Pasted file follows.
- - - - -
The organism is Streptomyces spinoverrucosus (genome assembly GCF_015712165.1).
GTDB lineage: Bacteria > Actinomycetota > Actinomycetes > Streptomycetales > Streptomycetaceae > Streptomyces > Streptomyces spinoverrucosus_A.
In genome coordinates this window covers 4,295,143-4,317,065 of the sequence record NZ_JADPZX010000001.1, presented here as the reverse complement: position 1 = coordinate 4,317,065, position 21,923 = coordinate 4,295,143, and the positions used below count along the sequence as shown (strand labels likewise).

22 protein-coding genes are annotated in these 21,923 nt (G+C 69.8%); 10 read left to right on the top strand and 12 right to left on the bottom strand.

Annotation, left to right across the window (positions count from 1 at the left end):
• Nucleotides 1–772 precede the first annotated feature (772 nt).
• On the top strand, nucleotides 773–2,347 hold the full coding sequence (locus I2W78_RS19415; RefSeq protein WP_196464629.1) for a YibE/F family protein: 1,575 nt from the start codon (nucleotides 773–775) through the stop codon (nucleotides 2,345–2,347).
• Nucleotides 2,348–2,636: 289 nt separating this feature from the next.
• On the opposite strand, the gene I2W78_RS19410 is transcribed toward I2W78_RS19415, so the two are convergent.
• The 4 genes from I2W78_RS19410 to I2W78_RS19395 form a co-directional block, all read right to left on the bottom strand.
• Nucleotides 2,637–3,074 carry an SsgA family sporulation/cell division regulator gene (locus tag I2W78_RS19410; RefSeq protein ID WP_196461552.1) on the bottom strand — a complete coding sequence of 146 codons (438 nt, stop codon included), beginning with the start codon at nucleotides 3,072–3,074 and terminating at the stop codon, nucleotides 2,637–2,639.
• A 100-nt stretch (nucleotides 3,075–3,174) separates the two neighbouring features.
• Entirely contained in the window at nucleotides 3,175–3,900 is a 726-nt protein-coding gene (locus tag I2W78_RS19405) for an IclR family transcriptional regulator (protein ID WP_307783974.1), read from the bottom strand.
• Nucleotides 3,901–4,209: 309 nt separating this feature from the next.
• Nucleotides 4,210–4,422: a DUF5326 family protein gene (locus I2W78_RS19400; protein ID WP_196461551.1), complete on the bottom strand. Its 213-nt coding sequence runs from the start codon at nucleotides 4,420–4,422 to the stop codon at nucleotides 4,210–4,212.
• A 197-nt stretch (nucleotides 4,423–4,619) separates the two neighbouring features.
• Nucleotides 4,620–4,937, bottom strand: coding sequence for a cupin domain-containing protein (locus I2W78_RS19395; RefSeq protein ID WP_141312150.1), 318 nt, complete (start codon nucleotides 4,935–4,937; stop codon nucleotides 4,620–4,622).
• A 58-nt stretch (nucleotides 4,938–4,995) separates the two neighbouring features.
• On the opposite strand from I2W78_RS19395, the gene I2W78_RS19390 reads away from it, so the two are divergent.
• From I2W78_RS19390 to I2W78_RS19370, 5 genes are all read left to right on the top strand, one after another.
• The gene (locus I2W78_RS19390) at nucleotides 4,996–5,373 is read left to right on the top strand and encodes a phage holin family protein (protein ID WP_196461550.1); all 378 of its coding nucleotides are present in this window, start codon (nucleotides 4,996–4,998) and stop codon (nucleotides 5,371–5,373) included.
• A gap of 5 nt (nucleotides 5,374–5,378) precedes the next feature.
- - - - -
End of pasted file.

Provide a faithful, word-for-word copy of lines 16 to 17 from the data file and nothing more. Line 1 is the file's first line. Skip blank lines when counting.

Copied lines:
• A 197-nt stretch (nucleotides 4,423–4,619) separates the two neighbouring features.
• Nucleotides 4,620–4,937, bottom strand: coding sequence for a cupin domain-containing protein (locus I2W78_RS19395; RefSeq protein ID WP_141312150.1), 318 nt, complete (start codon nucleotides 4,935–4,937; stop codon nucleotides 4,620–4,622).